Children can be costly, but certain tax credits can help
With gas prices on the rise and affordable housing being not so affordable, we all know how expensive it is to live here in Hawaii. This can be especially true for families with small children or those thinking of starting a family.
The fact is children are expensive. The good news is there are tax benefits of having children, easing the financial cost of raising them.
You can receive an additional federal personal exemption of $3,400 in 2008 ($3,500 in 2009) for every qualifying child being claimed. The Hawaii exemption amount is $1,040. This exemption can reduce your taxable income, which means you pay less tax or you receive a bigger tax refund.
Taxpayers can receive a child tax credit of $1,000 (through 2010) per qualifying child.
A qualifying child consists of a son, daughter, stepchild, foster child, brother, sister, stepbrother, step sister, or descendant of any of them.
There are a few requirements, such as they must be under the age of 17, or they can be any age if they are permanently or totally disabled; you must have provided more than half their support for the year; they must live with you more than half the year; and they must be a U.S. citizen, a U.S. national or a U.S. resident alien.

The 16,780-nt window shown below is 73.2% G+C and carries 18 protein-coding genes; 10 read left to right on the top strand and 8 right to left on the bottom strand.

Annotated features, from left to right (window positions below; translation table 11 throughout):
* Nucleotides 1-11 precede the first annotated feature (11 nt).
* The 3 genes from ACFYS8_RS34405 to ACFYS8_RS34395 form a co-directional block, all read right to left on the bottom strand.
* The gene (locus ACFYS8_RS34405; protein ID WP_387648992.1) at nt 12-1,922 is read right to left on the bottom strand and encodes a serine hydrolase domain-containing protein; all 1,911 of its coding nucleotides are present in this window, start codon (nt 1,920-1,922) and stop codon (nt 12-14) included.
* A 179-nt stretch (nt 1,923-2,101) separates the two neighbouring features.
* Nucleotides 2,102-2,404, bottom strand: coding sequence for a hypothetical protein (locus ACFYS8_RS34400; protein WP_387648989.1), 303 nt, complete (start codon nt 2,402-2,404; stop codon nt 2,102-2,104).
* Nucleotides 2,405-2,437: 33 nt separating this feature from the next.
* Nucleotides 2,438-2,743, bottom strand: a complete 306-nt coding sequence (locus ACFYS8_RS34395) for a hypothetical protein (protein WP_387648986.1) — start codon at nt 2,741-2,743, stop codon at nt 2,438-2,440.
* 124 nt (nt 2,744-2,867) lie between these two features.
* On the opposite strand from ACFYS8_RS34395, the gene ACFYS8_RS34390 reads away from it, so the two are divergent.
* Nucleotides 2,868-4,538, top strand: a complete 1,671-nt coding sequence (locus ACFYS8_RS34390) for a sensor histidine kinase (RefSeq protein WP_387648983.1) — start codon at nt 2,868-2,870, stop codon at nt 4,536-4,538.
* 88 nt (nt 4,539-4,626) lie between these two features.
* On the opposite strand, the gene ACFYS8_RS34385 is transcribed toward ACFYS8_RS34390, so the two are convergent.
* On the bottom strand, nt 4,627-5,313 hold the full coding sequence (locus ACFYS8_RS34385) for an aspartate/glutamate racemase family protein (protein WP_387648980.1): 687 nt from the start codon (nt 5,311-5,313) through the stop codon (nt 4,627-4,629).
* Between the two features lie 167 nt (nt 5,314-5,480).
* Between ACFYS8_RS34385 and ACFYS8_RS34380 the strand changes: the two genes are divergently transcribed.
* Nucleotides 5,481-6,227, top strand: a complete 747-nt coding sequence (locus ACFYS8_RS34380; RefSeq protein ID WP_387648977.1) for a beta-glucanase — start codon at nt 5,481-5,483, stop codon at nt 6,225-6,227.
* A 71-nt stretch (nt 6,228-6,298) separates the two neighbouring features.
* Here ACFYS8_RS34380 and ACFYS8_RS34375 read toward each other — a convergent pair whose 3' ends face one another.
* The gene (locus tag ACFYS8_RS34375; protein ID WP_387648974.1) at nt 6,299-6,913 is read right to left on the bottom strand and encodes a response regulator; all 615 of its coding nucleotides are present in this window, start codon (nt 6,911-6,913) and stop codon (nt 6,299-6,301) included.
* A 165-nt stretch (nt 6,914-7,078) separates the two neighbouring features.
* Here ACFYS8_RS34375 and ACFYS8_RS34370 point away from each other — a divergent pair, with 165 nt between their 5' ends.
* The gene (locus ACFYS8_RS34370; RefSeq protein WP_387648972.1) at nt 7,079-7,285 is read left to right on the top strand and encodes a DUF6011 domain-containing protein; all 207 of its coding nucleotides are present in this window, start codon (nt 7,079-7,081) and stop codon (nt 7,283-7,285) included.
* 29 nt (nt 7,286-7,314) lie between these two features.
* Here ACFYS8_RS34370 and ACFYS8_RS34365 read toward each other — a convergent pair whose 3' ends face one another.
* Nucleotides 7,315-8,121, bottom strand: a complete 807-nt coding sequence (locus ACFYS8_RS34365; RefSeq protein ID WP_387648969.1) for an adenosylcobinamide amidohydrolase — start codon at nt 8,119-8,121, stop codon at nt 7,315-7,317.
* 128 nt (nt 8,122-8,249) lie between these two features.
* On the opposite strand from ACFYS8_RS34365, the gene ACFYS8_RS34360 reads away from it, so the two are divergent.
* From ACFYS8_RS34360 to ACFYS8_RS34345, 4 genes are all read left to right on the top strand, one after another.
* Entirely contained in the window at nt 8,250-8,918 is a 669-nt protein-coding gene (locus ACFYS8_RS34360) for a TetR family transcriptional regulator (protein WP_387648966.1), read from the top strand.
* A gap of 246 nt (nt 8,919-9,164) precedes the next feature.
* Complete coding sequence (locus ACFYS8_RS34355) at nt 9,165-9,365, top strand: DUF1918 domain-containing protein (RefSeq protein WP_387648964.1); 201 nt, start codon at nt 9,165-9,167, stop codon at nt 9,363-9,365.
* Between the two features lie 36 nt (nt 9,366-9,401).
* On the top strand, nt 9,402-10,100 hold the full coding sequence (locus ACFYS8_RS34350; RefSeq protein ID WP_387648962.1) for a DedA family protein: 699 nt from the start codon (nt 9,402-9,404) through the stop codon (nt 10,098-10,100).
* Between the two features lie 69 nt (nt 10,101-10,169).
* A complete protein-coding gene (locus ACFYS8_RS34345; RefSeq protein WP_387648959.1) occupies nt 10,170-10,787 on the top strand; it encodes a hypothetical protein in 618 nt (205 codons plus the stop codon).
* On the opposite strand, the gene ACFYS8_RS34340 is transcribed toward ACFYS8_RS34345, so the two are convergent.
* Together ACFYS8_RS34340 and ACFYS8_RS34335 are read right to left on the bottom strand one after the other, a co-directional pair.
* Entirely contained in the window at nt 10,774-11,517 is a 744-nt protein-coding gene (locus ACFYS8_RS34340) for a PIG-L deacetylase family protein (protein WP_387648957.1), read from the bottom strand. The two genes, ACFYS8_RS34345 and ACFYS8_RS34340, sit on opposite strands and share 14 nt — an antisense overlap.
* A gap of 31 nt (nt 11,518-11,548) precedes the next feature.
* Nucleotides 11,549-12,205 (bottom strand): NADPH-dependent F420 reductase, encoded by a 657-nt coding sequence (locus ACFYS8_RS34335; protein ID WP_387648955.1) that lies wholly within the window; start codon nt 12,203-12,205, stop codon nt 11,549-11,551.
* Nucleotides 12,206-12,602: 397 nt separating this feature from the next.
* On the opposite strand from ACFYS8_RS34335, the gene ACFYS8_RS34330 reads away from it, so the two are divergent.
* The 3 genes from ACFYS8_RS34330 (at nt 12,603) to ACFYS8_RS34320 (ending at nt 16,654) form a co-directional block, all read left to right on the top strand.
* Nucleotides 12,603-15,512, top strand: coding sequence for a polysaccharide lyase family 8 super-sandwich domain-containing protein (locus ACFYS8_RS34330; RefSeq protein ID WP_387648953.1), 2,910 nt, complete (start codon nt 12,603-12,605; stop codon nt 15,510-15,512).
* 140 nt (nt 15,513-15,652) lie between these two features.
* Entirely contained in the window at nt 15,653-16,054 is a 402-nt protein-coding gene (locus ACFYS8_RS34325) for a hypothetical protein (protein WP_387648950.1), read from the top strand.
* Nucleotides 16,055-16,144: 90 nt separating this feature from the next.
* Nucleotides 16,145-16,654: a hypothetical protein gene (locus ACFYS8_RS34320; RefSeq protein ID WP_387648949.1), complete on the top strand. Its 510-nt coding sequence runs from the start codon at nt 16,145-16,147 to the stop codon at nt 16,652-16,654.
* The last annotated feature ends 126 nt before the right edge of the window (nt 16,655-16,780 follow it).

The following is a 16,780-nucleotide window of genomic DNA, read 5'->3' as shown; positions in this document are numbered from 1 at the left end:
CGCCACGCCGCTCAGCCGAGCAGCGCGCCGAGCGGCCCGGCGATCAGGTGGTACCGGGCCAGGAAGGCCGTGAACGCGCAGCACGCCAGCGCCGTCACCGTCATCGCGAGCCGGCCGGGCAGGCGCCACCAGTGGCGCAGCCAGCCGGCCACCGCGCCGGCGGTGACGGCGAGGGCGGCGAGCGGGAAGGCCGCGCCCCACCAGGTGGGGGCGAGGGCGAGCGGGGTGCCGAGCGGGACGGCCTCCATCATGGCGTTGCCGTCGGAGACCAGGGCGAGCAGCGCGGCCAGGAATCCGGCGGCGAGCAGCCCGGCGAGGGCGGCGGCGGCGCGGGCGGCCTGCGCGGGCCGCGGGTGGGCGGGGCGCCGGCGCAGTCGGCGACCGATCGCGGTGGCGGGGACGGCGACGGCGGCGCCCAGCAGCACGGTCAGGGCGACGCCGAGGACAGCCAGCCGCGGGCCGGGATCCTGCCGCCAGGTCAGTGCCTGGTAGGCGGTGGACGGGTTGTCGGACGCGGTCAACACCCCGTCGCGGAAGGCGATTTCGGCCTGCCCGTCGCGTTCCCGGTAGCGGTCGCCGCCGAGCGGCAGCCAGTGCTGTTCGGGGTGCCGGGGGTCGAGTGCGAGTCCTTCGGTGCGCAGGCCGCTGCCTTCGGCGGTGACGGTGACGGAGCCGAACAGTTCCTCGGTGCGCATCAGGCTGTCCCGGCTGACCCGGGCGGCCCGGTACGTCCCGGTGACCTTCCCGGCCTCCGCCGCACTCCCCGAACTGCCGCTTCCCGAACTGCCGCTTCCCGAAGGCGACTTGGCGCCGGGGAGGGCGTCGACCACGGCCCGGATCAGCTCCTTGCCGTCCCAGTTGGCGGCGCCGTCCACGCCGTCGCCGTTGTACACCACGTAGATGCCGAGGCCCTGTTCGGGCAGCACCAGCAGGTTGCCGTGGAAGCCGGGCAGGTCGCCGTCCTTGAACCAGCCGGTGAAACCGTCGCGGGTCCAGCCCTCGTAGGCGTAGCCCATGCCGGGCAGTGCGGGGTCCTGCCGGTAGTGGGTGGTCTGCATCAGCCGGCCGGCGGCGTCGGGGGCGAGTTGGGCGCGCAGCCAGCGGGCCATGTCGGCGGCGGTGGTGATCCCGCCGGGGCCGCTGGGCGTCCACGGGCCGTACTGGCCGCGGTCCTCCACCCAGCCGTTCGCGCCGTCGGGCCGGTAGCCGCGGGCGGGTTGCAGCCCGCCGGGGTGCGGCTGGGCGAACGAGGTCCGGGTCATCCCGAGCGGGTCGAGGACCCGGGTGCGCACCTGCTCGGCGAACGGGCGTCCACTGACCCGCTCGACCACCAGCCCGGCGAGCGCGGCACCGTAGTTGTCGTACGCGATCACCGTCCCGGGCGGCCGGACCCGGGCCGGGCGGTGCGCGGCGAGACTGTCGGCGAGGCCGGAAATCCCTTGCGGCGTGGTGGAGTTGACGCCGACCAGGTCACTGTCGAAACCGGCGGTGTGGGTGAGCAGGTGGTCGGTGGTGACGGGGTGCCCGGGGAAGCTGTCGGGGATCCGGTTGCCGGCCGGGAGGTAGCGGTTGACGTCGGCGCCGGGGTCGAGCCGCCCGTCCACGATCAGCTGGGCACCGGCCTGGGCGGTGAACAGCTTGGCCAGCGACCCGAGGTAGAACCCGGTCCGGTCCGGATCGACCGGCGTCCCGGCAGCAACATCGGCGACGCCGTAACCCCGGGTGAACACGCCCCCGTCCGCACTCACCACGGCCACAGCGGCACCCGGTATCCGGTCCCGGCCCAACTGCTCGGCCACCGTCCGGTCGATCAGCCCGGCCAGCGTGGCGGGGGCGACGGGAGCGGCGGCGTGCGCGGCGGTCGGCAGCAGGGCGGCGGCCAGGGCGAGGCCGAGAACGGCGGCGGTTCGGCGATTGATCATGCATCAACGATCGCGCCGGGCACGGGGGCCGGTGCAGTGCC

Adopted children are treated as your own children for the child tax credit.
You, as the taxpayer, also have requirements that must be met: If your income is above a certain amount, you will not be eligible for this credit. If you are married filing jointly, this amount is $110,000 and above. If you are single, head of household or qualifying widow(er), it is $75,000 and above. If you are married filing separately, it is $55,000 and above
Besides the child tax credit, there is the child care credit. This credit is intended to help parents who have licensed child care while they are working or seeking work. The requirements are that the child must be under 13 years of age or mentally or physically incapable of self-care in order to qualify for this credit. The credit is limited to the lowest amount of actual amounts paid for the care, $3,000 maximum (or $6,000 if there is more than one qualifying child), or the taxpayers earned income.
A similar credit is available for Hawaii residents subject to Hawaii income limitations and other qualifications.
The education credit includes tuition, books, supplies, and student activities and is for dependents enrolled at least half-time in college and are under the age of 24.
Scholarships, financial aid, and any tuition assistance reduce this credit. For the first two years of college, the student may qualify for the Hope credit, which allows up to a $1,650 credit. Additionally, the Lifetime learning credit allows a maximum $2,200 credit for students after two years of college.
The adoption credit is available for adoption fees, court costs, attorney fees and traveling expenses. The current maximum credit limit is up to $11,390, making adoption more affordable.
These credits can be claimed on your individual tax return. While the true joy for parents is seeing their keiki healthy and happy, these child-related tax benefits can help ease the financial cost of raising keiki here in Hawaii.
Doreen Griffith is managing partner of Grant Thornton LLP in Honolulu. She can be reached at Doreen.Griffith@gt.com